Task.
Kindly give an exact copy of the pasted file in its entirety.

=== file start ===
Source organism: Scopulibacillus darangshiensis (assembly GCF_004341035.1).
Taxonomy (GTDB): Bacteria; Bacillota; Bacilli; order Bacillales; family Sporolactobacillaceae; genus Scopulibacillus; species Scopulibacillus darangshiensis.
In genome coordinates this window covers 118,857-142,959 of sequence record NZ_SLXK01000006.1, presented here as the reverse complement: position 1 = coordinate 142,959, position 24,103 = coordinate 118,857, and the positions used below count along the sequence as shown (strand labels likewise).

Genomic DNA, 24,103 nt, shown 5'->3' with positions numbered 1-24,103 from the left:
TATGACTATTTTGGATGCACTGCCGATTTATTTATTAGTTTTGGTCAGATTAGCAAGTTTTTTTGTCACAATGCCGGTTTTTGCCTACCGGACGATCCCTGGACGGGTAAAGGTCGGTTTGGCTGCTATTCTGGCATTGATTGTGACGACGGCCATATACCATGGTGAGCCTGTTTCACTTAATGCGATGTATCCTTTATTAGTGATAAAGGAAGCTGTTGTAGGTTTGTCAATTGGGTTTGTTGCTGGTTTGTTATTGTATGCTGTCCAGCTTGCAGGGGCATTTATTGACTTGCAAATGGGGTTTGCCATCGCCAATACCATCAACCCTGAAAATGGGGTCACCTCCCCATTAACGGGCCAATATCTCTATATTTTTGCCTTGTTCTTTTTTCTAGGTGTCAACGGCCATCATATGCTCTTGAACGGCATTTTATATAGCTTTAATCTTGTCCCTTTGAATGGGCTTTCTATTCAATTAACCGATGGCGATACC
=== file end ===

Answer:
Source organism: Scopulibacillus darangshiensis (assembly GCF_004341035.1).
Taxonomy (GTDB): Bacteria; Bacillota; Bacilli; order Bacillales; family Sporolactobacillaceae; genus Scopulibacillus; species Scopulibacillus darangshiensis.
In genome coordinates this window covers 118,857-142,959 of sequence record NZ_SLXK01000006.1, presented here as the reverse complement: position 1 = coordinate 142,959, position 24,103 = coordinate 118,857, and the positions used below count along the sequence as shown (strand labels likewise).

Genomic DNA, 24,103 nt, shown 5'->3' with positions numbered 1-24,103 from the left:
TATGACTATTTTGGATGCACTGCCGATTTATTTATTAGTTTTGGTCAGATTAGCAAGTTTTTTTGTCACAATGCCGGTTTTTGCCTACCGGACGATCCCTGGACGGGTAAAGGTCGGTTTGGCTGCTATTCTGGCATTGATTGTGACGACGGCCATATACCATGGTGAGCCTGTTTCACTTAATGCGATGTATCCTTTATTAGTGATAAAGGAAGCTGTTGTAGGTTTGTCAATTGGGTTTGTTGCTGGTTTGTTATTGTATGCTGTCCAGCTTGCAGGGGCATTTATTGACTTGCAAATGGGGTTTGCCATCGCCAATACCATCAACCCTGAAAATGGGGTCACCTCCCCATTAACGGGCCAATATCTCTATATTTTTGCCTTGTTCTTTTTTCTAGGTGTCAACGGCCATCATATGCTCTTGAACGGCATTTTATATAGCTTTAATCTTGTCCCTTTGAATGGGCTTTCTATTCAATTAACCGATGGCGATACC